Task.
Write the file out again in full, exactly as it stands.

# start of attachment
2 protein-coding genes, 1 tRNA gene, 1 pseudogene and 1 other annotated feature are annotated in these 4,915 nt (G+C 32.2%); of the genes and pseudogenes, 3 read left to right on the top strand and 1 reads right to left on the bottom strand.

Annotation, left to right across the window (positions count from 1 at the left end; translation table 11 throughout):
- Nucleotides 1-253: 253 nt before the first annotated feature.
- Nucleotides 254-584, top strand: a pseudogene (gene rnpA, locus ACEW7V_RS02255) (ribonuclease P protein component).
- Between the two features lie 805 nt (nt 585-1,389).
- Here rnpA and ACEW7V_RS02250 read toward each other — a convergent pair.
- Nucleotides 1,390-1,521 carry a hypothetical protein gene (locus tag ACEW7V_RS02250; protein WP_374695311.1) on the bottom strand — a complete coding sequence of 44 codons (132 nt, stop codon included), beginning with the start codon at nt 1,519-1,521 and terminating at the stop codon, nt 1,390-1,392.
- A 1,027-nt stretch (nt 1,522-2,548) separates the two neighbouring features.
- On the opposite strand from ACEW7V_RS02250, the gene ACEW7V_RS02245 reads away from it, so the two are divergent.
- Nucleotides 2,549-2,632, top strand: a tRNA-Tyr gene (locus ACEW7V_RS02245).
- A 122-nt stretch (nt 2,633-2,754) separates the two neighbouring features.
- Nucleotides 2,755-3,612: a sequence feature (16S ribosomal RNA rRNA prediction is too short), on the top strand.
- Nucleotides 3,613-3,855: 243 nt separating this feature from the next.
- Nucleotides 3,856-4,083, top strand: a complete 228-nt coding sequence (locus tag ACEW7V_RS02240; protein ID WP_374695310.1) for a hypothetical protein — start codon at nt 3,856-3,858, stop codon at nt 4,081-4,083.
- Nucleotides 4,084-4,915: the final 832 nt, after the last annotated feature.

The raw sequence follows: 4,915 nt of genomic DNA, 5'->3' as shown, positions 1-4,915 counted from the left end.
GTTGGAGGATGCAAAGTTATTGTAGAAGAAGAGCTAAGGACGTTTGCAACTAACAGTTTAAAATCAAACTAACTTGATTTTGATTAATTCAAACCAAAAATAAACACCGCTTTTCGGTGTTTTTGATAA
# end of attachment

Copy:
2 protein-coding genes, 1 tRNA gene, 1 pseudogene and 1 other annotated feature are annotated in these 4,915 nt (G+C 32.2%); of the genes and pseudogenes, 3 read left to right on the top strand and 1 reads right to left on the bottom strand.

Annotation, left to right across the window (positions count from 1 at the left end; translation table 11 throughout):
- Nucleotides 1-253: 253 nt before the first annotated feature.
- Nucleotides 254-584, top strand: a pseudogene (gene rnpA, locus ACEW7V_RS02255) (ribonuclease P protein component).
- Between the two features lie 805 nt (nt 585-1,389).
- Here rnpA and ACEW7V_RS02250 read toward each other — a convergent pair.
- Nucleotides 1,390-1,521 carry a hypothetical protein gene (locus tag ACEW7V_RS02250; protein WP_374695311.1) on the bottom strand — a complete coding sequence of 44 codons (132 nt, stop codon included), beginning with the start codon at nt 1,519-1,521 and terminating at the stop codon, nt 1,390-1,392.
- A 1,027-nt stretch (nt 1,522-2,548) separates the two neighbouring features.
- On the opposite strand from ACEW7V_RS02250, the gene ACEW7V_RS02245 reads away from it, so the two are divergent.
- Nucleotides 2,549-2,632, top strand: a tRNA-Tyr gene (locus ACEW7V_RS02245).
- A 122-nt stretch (nt 2,633-2,754) separates the two neighbouring features.
- Nucleotides 2,755-3,612: a sequence feature (16S ribosomal RNA rRNA prediction is too short), on the top strand.
- Nucleotides 3,613-3,855: 243 nt separating this feature from the next.
- Nucleotides 3,856-4,083, top strand: a complete 228-nt coding sequence (locus tag ACEW7V_RS02240; protein ID WP_374695310.1) for a hypothetical protein — start codon at nt 3,856-3,858, stop codon at nt 4,081-4,083.
- Nucleotides 4,084-4,915: the final 832 nt, after the last annotated feature.

The raw sequence follows: 4,915 nt of genomic DNA, 5'->3' as shown, positions 1-4,915 counted from the left end.
GTTGGAGGATGCAAAGTTATTGTAGAAGAAGAGCTAAGGACGTTTGCAACTAACAGTTTAAAATCAAACTAACTTGATTTTGATTAATTCAAACCAAAAATAAACACCGCTTTTCGGTGTTTTTGATAA